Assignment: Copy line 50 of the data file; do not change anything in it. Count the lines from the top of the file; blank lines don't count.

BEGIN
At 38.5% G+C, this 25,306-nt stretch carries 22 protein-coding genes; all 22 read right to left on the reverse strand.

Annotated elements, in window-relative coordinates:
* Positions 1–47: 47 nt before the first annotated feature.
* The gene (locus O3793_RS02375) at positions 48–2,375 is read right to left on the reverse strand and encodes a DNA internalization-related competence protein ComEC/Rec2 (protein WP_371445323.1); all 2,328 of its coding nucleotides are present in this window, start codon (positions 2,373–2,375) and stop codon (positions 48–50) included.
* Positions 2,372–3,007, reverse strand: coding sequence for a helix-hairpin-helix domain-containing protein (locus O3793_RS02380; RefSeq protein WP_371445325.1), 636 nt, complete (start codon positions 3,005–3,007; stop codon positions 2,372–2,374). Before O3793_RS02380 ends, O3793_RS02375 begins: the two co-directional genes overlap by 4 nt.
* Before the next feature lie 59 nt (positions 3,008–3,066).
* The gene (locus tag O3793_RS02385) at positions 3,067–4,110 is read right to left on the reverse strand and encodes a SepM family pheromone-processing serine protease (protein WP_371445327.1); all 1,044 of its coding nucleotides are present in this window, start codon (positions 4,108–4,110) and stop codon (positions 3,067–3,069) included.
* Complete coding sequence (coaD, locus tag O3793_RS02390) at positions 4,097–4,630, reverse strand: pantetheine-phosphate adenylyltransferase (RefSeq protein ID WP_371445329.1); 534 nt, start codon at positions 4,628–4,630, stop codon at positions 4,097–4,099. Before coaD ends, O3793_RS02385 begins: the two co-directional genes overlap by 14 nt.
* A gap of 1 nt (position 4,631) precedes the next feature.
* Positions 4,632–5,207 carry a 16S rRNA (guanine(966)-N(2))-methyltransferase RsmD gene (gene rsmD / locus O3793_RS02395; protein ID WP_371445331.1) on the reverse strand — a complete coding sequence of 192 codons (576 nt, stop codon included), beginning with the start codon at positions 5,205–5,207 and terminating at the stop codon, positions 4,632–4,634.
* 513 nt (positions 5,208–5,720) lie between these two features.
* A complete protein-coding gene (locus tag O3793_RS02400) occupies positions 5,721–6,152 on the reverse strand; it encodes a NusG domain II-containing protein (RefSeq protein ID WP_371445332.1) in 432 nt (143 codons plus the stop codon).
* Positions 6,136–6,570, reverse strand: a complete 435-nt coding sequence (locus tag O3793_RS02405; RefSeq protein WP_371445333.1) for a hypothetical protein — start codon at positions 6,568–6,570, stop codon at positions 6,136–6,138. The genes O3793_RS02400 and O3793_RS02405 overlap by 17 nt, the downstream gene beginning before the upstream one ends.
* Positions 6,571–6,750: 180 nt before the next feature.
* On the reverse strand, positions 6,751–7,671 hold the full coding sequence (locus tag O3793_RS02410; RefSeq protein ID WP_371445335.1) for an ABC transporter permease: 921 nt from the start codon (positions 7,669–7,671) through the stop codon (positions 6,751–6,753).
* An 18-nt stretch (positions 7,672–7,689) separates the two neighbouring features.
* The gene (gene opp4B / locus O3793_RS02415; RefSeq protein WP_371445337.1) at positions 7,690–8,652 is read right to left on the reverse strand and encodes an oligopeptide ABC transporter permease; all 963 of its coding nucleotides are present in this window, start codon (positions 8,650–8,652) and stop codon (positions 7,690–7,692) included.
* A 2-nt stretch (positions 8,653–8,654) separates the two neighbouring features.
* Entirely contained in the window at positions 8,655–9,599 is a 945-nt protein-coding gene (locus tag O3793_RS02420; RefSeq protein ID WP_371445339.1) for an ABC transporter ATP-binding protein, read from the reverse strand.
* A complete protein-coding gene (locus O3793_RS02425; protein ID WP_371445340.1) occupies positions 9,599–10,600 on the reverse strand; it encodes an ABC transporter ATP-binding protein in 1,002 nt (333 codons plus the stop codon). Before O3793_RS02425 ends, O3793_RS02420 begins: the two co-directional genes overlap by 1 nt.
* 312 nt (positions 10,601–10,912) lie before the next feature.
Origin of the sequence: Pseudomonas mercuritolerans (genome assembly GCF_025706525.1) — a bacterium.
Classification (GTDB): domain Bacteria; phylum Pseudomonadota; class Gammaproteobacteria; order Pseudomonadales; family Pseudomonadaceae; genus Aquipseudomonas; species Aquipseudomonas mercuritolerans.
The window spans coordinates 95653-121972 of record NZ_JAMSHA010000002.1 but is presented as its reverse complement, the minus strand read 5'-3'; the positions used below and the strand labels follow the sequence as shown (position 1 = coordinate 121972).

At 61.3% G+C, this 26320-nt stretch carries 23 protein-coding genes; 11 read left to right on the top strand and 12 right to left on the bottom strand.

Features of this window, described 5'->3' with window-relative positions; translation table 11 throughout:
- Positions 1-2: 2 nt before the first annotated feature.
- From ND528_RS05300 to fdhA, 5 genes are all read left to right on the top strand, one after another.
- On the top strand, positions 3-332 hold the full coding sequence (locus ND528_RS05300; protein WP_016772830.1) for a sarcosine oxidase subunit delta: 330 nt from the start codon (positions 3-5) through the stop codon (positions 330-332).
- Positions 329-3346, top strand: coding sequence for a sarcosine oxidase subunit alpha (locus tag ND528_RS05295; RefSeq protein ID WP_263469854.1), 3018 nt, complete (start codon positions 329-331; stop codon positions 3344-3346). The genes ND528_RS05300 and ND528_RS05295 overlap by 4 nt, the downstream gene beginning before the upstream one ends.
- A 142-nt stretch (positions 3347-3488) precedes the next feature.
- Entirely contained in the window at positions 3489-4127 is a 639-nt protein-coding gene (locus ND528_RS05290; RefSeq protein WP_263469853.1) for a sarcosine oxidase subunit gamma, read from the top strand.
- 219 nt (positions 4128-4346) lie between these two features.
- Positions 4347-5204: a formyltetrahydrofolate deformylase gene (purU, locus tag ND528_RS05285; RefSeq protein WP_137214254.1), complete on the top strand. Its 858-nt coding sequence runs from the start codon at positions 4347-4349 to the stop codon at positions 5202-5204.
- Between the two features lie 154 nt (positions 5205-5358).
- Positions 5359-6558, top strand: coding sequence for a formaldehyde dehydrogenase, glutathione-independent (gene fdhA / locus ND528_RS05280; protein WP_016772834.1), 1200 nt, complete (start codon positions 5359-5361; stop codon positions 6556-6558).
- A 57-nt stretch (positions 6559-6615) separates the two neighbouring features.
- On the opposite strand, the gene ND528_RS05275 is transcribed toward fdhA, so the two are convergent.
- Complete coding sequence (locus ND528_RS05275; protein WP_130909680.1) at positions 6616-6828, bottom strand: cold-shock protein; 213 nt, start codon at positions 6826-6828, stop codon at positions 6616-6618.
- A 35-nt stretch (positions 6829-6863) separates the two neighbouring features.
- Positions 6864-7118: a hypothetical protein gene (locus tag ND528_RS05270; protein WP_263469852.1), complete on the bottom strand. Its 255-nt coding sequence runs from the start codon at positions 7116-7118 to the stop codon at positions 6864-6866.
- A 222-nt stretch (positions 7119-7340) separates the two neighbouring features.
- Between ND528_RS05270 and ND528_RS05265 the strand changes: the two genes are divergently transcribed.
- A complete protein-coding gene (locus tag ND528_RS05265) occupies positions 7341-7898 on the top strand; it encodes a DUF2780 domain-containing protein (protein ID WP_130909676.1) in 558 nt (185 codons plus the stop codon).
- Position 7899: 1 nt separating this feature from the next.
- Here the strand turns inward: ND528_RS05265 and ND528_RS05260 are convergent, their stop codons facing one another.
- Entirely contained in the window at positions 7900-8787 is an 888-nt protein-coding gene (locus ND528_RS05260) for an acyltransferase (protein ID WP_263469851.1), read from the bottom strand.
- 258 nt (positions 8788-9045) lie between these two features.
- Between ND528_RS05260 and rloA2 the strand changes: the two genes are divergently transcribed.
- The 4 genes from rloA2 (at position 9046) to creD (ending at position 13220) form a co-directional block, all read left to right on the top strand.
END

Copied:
- The 4 genes from rloA2 (at position 9046) to creD (ending at position 13220) form a co-directional block, all read left to right on the top strand.